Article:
Firefighters on the 1620 Road Fire west of Parkdale made significant progress constructing firelines Wednesday and toward control of the blaze.
“We have a lot of work to do. Mop-up will be super-critical in the next couple of days, especially if we hit a warming trend, which is expected,” said Oregon Department of Forestry spokeswoman Christie Shaw.
The combined fire acreage is 72 acres with 75 percent containment and 50 percent control, as of Thursday afternoon, according to Shaw. No structures are threatened and no firefighter injuries have been reported.
About 300 people were working the fire, with the focus Tuesday and Wednesday on the spot fire that grew out of the main one.
The rain dampened the fire on Wednesday afternoon.
“It’s no longer smoke and active flame,” Shaw said. Planes and helicopters bearing retardant and water were deployed throughout the day Tuesday.
Mop-up work adjacent to the fireline continues on portions of the fire where firelines are established and secure. Firefighters were able to take advantage of increased humidity and wetting rain Wednesday, which moderated fire behavior and allowed them to focus on line construction. The fire was first reported Monday morning burning on private lands approximately four miles west of Parkdale near Red Hill Road. Late Monday afternoon, the fire spotted to the east and became established in a steep draw with difficult access. Terrain, fuels and weather have challenged firefighters working to construct hand fireline on the spotfire. The original fire has dozer line and roads securing the perimeter. The cause of the fire is still under investigation at this time.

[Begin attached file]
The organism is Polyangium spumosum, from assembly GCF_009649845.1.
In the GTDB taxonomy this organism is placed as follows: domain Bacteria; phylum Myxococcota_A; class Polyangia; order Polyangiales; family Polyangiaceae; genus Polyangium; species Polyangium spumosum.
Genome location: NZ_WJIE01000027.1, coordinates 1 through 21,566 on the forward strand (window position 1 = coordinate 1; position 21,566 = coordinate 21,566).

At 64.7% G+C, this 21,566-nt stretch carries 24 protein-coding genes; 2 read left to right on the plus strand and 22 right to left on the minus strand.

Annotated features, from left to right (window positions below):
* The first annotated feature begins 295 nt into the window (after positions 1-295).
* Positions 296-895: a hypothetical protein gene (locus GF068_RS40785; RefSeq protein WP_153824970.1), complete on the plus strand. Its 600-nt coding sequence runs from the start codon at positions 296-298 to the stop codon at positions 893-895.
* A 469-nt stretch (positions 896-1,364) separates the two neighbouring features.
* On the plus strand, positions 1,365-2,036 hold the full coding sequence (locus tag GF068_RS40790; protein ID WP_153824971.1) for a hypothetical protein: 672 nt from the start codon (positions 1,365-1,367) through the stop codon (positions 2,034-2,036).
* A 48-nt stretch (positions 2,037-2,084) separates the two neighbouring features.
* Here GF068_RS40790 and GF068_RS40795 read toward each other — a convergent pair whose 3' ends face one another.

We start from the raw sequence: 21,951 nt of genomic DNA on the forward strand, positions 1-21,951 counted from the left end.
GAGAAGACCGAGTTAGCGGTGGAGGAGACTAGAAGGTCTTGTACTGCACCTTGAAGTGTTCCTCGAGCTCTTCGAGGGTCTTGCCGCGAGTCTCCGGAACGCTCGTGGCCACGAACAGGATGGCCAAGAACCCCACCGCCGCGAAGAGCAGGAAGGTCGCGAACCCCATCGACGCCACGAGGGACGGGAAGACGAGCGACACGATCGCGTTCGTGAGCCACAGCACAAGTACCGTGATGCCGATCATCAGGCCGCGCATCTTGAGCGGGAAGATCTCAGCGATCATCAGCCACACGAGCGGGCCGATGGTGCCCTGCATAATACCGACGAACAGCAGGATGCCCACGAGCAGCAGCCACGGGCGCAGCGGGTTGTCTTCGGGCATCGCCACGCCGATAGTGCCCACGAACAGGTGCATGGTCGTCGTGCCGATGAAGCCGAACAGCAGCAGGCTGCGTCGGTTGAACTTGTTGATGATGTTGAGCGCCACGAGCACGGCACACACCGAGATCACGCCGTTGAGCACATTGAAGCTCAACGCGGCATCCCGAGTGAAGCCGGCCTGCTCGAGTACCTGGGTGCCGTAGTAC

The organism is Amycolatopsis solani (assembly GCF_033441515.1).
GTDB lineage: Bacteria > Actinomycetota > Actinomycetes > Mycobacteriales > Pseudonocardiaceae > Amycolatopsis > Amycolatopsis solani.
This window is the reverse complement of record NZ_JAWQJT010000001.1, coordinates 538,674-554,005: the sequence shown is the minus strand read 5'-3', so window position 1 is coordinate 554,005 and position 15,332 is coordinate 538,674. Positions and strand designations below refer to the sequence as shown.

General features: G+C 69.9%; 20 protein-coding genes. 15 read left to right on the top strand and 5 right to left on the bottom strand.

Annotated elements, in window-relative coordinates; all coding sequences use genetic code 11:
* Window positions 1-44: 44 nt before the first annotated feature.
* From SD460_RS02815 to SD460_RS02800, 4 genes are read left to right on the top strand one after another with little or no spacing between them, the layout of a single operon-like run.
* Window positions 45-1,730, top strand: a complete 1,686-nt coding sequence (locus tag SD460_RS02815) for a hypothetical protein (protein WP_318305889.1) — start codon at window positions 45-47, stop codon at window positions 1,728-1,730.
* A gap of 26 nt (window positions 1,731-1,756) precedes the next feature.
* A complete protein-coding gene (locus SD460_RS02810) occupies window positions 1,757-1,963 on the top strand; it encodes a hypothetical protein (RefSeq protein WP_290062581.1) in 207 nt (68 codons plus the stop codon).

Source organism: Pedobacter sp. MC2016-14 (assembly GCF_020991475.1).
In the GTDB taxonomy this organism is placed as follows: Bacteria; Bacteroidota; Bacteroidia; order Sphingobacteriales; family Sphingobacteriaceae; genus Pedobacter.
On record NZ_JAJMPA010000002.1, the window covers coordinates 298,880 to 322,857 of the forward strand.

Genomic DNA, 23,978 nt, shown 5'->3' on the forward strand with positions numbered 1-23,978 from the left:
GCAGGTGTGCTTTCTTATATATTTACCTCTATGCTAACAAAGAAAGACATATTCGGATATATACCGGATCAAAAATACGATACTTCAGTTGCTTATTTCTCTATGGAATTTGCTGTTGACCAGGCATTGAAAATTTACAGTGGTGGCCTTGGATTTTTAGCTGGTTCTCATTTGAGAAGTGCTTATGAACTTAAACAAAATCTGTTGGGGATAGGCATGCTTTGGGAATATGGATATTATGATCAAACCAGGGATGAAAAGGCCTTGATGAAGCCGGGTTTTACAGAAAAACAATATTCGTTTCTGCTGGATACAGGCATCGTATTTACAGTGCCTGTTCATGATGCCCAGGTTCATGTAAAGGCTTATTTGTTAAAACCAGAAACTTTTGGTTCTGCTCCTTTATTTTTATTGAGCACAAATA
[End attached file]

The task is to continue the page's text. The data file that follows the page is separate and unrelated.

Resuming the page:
Monitoring a ‘dirty burn’
With the moderated fire behavior, firefighters were able to get around the fire perimeter with GPS receivers and have been able to improve the mapping of the fire perimeters.
Thursday, firefighters continues to construct and secure fireline around the perimeter of the spotfire and mop-up where possible. Direct fireline is being used to minimize acres burned and loss of resources. Firefighters will be using a grid pattern to work through both fires as they mop-up, to ensure there is no heat or flame within the unburned fuels inside and outside the fire perimeters.
“It’s burning on tough ground,” Shaw said.
She termed the fire area a “dirty burn”, referring to the prevalence of heated or smoldering material, among or underneath unburned material.
Firefighters are working to douse materials not just around the edges of the fire.
“These are portions and sometimes hidden fuels that are not clearly burned through, and firefighters must pull apart grass and other green material because, frequently, there is burning material underneath,” Shaw said.